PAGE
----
ENEMIES CLOSER Blu-ray Review

by     Posted 16 days ago

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If you’ve always wanted to see Jean-Claude Van Damme as a French-Canadian Mountie/vegan drug-dealer, then Enemies Closer is the incredibly specific movie for you!  It’s a must-see film, not because it’s that great, but because it’s about as crazy a role as JCVD has ever played.  His one-liners are amazing, his antics are worth the price of purchase, and that hair just never quits.  Tom Everett Scott and Orlando Jones also star in the Peter Hyams-directed action thriller that’s available now on DVD and Blu-ray.  Hit the jump for my review.

Marvel’s AGENTS OF S.H.I.E.L.D. Recap – “Turn, Turn, Turn”

by     Posted 17 days ago

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Welcome back, true believers!  Well, if you have yet to see Captain America: The Winter Soldier, let me tell you that if you don’t want it spoiled for you, hold off on watching this week’s episode of Agents of S.H.I.E.L.D. or, obviously, from reading this recap.  Major events went down that not only affected the agents, but also the Marvel Movie-verse at large.  How will these events affect the scooby gang?  Has the Clairvoyant’s identity been truly revealed?  Who is Agent May really working for?  All these questions and more may or may not be answered as you hit the jump for my Marvel’s Agents of S.H.I.E.L.D. recap.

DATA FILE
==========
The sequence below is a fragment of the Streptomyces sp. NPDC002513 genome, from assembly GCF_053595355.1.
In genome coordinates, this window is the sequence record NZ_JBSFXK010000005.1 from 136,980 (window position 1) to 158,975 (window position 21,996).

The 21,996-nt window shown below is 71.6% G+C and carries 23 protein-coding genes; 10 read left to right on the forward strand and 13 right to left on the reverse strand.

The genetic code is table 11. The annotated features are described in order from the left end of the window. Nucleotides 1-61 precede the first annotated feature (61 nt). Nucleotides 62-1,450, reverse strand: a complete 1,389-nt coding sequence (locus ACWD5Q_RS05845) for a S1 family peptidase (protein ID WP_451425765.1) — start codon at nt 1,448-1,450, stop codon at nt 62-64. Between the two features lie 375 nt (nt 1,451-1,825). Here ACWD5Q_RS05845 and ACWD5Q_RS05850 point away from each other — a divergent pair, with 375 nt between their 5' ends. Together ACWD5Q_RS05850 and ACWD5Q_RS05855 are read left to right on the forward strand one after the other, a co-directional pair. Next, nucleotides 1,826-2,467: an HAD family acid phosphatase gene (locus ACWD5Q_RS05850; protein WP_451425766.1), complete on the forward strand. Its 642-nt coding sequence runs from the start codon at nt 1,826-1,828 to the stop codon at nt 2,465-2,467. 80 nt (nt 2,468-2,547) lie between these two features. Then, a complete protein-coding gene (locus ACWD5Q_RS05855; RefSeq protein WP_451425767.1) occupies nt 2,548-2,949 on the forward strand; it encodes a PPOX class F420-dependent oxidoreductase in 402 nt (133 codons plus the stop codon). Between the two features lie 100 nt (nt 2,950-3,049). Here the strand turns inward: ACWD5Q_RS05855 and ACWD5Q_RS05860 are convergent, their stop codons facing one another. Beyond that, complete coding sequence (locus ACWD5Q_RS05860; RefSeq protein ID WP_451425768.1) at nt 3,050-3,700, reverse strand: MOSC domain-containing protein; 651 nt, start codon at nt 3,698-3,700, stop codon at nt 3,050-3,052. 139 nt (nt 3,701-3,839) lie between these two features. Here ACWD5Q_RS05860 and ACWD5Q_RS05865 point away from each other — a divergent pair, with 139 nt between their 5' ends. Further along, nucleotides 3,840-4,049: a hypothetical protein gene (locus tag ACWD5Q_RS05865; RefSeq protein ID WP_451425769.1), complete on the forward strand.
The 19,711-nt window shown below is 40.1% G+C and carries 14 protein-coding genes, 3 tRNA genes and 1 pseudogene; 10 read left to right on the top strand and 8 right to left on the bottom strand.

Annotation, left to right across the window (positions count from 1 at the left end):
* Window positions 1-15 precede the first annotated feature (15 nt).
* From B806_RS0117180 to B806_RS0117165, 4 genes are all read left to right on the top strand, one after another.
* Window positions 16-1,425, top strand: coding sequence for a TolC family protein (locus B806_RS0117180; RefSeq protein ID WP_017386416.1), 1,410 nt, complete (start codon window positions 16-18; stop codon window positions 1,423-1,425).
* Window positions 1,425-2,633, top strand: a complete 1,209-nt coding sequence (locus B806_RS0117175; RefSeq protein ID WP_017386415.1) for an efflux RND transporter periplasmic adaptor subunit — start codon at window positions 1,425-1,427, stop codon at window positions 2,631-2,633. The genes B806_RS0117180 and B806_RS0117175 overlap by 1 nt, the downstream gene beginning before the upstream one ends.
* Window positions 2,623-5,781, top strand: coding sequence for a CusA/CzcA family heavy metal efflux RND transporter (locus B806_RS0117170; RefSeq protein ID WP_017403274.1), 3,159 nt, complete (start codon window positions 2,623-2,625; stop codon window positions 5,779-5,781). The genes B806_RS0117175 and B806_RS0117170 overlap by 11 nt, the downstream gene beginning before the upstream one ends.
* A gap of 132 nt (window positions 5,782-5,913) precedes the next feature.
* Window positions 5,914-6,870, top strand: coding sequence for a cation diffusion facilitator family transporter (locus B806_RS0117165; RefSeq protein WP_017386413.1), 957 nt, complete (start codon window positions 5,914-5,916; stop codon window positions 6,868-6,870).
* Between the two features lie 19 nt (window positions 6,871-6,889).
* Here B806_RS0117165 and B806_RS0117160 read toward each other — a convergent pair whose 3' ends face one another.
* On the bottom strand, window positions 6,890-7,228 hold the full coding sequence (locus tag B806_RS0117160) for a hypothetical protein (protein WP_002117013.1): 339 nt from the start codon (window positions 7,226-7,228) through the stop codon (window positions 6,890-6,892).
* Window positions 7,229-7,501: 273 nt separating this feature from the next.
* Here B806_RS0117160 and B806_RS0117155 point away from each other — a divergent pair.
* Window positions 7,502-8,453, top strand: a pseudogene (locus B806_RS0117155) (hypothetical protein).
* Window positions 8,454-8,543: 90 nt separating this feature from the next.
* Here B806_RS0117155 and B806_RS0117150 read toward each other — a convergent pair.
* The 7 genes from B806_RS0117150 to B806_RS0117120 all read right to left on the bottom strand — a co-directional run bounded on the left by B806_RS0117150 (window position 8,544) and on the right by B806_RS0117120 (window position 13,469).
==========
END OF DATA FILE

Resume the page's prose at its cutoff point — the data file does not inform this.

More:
BATES MOTEL Recap: “Plunge”

by     Posted 17 days ago